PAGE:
The N-methylol group containing polymers useful herein can comprise any polymer containing at least about 30% by weight, of mono-N-methylol groups, the majority of the remainder being either acrylamide or methacrylamide recurring units. A portion of the acrylamide or methacrylamide groups may be replaced by groups represented by monoethylenically unsaturated monomers copolymerizable with either acrylamide or methacrylamide such as styrene, acrylonitrile, acrylic acid, alkyl acrylates and methacrylates such as ethyl acrylate, methyl methacrylate; diallyl dimethyl ammonium chloride etc. and the like. Of the recurring groups of the polymer which are not N-methylol containing groups, the acrylamide or methacrylamide groups should comprise at least about 90%, any other comonomers present comprising the remaining 10%.
The preferred N-methylol group containing polymer is poly (N-methylolacrylamide) which may be produced by methylolating polyacrylamide or by homopolymerizing N-methylolacrylamide, by procedures known in the art. The most practical method of preparing the N-methylol group containing polymers is to polymerize acrylamide or methacrylamide, alone or in admixture with any of the above-specified copolymerizable monomers, or in admixture with each other, to a molecular weight of at least about 10,000 and then to methylolate the resultant homopolymer or copolymer. If it is desired to produce the N-methylol group containing polymer by homopolymerizing N-methylolacrylamide alone or with the other comonomers polymerizable therewith, any known procedure useful therefor can be employed, such as for example, by utilizing a free-radical generating catalyst at elevated temperatures.
Since the viscosity of aqueous solutions of very high molecular weight N-methylol group containing polymers useful herein may be inconvenient for practical use because of insufficient solubility and excessive viscosity, it is preferred that the molecular weight thereof not exceed about 200,000.
The amide polymer may be methylolated by conventional means by reaction with formaldehyde. A minimum of at least about 30% of the theoretical degree of methylolation must be achieved, although 60-100% is desirable, 60-90% N-methylolation ordinarily being achieved by conventional methods of production.
The amount of N-methylol group containing polymer used in conjunction with the rubber latex and resorcinolformaldehyde resin solution will range from about 3-15 parts thereof per 100 parts of the dry-rubber solids in the latex.
Although the above discussion has been directed to the use of mono-N-methylol group containing polymers, it is within the scope of the present invention to employ di-N-methylol group containing polymer also. Since the methylol groups are the reactive functional groups of the polymers, the presence of two methylol groups on each or some nitrogen atoms of the recurring units thereof would merely necessitate a reduction in the amount of polymer necessary to achieve adequate bonding of the rubber stock to the tire cords.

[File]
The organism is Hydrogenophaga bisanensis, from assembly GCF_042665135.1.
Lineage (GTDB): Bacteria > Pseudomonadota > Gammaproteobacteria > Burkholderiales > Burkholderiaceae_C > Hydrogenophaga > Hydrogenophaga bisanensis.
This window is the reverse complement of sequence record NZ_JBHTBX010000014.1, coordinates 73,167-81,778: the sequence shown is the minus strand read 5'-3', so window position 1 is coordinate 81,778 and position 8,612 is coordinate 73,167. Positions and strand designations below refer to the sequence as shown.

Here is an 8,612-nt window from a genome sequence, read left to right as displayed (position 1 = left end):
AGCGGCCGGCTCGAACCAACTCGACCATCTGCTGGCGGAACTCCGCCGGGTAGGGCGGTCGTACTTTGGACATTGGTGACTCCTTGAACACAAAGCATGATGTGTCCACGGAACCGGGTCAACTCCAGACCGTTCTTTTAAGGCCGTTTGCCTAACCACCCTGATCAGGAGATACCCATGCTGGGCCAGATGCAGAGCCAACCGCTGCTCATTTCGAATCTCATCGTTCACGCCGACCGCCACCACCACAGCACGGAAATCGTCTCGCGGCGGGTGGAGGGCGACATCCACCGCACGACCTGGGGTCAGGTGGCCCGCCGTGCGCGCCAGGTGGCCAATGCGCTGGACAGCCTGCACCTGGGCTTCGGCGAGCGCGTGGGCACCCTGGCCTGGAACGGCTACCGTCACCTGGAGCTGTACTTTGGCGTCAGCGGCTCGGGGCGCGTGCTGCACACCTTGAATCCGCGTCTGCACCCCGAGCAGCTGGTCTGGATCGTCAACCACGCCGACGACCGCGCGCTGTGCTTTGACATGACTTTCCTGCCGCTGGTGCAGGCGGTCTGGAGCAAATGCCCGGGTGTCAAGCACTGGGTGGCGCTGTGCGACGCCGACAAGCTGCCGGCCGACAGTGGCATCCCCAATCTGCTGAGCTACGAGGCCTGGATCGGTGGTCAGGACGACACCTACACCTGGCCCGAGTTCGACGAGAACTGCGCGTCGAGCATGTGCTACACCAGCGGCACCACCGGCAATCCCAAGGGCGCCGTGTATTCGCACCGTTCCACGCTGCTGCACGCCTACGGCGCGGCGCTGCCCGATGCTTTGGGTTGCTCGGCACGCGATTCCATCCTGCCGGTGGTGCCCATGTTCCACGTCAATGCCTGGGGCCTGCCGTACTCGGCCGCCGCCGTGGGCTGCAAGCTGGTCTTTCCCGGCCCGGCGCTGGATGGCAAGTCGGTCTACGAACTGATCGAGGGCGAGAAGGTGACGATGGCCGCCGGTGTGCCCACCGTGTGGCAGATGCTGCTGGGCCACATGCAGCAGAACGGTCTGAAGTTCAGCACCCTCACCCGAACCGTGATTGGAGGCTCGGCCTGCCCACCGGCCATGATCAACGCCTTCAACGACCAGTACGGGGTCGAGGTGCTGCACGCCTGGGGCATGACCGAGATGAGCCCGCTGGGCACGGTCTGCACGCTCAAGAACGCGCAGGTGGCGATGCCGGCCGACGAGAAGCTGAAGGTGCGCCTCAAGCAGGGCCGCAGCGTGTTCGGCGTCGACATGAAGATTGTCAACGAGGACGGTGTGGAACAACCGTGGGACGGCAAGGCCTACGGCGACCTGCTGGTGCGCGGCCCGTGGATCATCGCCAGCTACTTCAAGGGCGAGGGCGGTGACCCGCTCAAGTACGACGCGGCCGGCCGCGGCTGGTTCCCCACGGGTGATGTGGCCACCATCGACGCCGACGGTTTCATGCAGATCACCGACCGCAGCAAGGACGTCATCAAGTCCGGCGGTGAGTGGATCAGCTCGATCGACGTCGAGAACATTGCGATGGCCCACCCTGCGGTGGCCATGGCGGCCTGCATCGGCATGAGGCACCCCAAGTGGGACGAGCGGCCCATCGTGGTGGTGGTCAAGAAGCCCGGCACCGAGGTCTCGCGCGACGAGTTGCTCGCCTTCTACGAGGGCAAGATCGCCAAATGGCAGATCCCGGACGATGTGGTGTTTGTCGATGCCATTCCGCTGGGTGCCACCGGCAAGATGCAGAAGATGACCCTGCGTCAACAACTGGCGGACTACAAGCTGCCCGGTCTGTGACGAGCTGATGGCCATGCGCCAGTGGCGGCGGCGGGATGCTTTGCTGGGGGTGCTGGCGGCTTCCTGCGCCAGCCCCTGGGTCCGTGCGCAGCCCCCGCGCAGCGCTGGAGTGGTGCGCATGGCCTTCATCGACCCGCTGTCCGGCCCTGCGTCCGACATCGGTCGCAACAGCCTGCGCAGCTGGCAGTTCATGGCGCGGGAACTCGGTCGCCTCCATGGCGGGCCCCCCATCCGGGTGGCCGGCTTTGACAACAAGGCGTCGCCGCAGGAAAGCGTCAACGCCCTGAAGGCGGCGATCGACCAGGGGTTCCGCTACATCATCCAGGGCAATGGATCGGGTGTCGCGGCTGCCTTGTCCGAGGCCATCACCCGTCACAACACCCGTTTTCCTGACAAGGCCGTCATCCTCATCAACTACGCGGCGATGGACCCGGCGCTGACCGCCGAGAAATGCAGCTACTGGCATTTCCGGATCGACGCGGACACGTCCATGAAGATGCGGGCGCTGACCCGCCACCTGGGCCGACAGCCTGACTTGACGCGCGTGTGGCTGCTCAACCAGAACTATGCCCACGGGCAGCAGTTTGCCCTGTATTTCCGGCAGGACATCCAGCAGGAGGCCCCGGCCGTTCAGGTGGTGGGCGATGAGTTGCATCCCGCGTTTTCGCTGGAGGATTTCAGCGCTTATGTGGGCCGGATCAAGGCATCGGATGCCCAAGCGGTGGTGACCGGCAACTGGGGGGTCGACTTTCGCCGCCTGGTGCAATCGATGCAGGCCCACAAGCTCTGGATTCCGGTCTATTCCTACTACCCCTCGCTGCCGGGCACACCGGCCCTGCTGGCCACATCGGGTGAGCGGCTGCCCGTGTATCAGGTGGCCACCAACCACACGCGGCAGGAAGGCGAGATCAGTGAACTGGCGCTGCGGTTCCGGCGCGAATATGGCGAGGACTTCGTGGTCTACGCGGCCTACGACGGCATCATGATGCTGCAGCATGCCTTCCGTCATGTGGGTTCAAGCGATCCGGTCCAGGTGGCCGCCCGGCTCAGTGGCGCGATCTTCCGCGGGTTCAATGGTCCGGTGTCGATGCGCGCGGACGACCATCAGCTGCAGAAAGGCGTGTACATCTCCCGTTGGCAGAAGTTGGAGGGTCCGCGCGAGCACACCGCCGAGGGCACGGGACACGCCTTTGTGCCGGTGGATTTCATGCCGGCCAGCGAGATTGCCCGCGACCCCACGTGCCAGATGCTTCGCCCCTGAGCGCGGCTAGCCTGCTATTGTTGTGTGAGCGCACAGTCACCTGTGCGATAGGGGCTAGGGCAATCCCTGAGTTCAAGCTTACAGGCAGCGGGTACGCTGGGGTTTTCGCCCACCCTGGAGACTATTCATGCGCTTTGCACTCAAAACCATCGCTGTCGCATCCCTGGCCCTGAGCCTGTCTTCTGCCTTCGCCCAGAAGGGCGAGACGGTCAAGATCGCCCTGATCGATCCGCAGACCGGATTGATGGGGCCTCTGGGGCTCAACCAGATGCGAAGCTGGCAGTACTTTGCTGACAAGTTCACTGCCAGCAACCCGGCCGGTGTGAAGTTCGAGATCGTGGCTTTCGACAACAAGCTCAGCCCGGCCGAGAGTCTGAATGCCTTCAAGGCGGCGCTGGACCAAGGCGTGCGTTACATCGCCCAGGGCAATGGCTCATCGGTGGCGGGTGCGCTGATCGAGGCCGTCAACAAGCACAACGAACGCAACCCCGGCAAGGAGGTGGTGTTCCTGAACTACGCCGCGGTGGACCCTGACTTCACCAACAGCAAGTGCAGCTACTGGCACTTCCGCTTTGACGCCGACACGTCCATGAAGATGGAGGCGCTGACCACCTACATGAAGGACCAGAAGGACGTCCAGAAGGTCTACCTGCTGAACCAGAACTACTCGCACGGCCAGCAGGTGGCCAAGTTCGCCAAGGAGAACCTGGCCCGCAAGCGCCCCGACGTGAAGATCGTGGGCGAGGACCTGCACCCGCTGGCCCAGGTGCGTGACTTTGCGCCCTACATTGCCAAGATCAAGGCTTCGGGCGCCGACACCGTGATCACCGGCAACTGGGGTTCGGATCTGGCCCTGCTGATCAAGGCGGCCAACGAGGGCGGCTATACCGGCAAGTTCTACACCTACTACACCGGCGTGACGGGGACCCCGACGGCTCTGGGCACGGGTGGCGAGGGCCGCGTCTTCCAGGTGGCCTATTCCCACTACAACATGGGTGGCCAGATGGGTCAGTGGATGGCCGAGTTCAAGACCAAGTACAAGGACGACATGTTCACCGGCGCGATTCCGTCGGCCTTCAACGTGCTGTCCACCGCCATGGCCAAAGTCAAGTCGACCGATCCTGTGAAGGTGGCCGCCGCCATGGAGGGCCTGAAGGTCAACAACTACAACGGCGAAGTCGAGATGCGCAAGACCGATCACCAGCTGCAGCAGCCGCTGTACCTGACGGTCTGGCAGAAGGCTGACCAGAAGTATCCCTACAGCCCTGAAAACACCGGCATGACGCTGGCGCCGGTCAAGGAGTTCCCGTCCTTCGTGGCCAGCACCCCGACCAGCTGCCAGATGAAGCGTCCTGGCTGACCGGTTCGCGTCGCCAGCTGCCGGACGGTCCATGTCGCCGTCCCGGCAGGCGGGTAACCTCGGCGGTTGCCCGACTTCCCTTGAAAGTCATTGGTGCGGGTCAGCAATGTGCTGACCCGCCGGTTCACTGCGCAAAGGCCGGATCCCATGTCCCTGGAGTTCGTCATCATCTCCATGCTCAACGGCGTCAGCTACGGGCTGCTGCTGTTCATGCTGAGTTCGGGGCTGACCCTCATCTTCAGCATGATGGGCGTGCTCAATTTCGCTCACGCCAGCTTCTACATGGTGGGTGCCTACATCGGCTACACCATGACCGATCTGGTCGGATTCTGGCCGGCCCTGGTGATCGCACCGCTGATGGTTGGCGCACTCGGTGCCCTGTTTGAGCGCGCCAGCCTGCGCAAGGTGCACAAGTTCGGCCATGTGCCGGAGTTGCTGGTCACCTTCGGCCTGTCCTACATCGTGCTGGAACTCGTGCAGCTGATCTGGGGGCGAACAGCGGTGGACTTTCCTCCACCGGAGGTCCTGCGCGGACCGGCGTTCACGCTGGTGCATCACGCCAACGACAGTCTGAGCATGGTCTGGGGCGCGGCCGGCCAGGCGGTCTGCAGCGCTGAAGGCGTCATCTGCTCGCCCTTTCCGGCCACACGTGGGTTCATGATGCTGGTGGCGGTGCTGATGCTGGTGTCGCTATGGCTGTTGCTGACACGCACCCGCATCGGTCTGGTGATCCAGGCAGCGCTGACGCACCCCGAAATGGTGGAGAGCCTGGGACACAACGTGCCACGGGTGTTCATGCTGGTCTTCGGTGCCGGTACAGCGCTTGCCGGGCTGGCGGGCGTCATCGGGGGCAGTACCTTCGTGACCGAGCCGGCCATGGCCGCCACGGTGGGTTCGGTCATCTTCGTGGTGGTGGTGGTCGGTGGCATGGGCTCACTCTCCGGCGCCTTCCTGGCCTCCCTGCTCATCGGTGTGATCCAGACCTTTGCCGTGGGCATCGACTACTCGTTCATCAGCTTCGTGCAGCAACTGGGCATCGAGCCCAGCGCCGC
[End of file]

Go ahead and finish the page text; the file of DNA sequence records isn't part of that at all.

The textile cords treated in accordance with the present invention include nylon, isocyanate-epoxy resin pretreated and chlorinated phenol pretreated polyester, glass fiber, rayon, cotton, aromatic polyimide fibers and the like. Nylon and polyester fibers are preferred.
The rubber stock to which the textile cords are bonded, in accordance with the invention, include natural rubber, styrene-butadiene (SBR) rubber, polybutadiene (PB), neoprene, butyl rubber, butadiene-acrylonitrile rubber (NBR), ethylene-propylene-diene rubber (EPDM), and the like. Natural rubber and SBR, or mixtures thereof, are preferred.
The following examples are set for purposes of illustration only and are not to be construed as limitations on the present invention except as set forth in the appended claims. All parts and percentages are by weight unless otherwise specified. Adhesion measurements therein are based on the H-Test or the Uniroyal Hot-Peel Test each of which is described below.
The H-Test is designed to measure the force required to pull a cord, in the direction of its axis, from a strip of rubber in which the ends of the cord are embedded. The property measured is a shearing force acting at the cord-rubber interface. The test specimen consists of two endstrips of rubber with an interconnecting cord, resembling an H. Each specimen has a single cord embedded in the center of each of the two end-strips of rubber, which are 1/4" for 18-20 minutes at 307 23 of pull (lbs. force) to separate the cord from the rubber, or in Newtons (10 N=2.248 lbs. force).
A strip of 15 to 20-gauge tire stock, about 4" wide, is covered with dipped tire cords (about 25-28 cords/inch) laid perpendicular to the strip. Another strip of rubber stock is applied over the cords. This procedure is repeated so that a laminate is obtained consisting of two sets of cord between three strips of rubber. The laminate is vulcanized using an electrically heated press for 8 minutes at 165 (psi) pressure. After cooling, specimens 1" discarding 1/2" on either end of the strip. The test strips are then heated for 20-30 minutes at 121 Tensile Tester by peeling the rubber away from the cords. The force required to peel the rubber away is a measure of the adhesive strength of the bond. Following separation, the appearance of the peel is rated on a scale of 1-5 as follows (5=best):
5-All rubber tear, no bare cords
4-75% rubber tear, 25% bare cords